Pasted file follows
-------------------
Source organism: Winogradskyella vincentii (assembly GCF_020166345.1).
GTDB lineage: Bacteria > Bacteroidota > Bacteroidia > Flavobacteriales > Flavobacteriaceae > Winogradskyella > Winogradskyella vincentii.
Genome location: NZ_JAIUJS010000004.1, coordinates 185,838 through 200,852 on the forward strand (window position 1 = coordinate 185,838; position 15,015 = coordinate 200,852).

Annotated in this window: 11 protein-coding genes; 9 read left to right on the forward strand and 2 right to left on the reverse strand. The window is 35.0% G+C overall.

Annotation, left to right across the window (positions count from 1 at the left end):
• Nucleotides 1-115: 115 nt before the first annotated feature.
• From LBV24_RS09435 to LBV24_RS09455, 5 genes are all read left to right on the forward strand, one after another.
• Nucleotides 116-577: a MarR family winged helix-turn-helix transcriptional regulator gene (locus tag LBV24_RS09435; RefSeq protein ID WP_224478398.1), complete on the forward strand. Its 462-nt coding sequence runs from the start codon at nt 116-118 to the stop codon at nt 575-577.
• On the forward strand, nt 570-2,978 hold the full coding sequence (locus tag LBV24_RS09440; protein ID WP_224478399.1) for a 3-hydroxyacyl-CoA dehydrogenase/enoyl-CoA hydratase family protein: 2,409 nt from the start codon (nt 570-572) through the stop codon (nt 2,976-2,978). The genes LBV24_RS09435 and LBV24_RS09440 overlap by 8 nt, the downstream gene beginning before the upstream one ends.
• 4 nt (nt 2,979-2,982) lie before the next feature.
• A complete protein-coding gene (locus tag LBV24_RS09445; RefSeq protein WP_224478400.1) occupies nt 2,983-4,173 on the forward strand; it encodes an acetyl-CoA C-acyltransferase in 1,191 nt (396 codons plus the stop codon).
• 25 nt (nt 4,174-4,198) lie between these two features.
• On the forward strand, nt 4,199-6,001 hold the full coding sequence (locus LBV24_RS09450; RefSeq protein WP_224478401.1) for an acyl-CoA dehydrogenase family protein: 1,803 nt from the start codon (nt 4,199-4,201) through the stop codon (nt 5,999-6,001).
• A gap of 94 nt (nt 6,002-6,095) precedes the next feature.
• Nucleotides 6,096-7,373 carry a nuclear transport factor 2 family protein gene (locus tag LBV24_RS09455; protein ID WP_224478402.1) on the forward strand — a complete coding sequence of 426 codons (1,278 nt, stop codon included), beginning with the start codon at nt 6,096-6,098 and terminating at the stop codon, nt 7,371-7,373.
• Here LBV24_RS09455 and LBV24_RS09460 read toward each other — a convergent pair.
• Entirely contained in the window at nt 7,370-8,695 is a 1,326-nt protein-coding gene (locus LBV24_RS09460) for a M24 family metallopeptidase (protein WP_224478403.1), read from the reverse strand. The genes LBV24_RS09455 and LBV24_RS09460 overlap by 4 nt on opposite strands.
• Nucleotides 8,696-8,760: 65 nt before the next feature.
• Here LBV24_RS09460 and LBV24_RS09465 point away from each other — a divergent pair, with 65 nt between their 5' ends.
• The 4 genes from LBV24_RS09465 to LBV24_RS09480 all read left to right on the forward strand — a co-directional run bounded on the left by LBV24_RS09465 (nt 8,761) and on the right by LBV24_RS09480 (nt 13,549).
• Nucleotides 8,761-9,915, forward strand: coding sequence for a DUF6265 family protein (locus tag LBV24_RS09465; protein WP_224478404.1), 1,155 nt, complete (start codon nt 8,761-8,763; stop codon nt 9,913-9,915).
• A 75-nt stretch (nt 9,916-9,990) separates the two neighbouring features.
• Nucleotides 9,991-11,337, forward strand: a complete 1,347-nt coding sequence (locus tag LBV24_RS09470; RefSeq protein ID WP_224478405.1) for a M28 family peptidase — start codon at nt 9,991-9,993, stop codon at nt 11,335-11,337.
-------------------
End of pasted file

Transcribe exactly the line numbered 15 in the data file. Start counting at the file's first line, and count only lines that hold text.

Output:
• Nucleotides 6,096-7,373 carry a nuclear transport factor 2 family protein gene (locus tag LBV24_RS09455; protein ID WP_224478402.1) on the forward strand — a complete coding sequence of 426 codons (1,278 nt, stop codon included), beginning with the start codon at nt 6,096-6,098 and terminating at the stop codon, nt 7,371-7,373.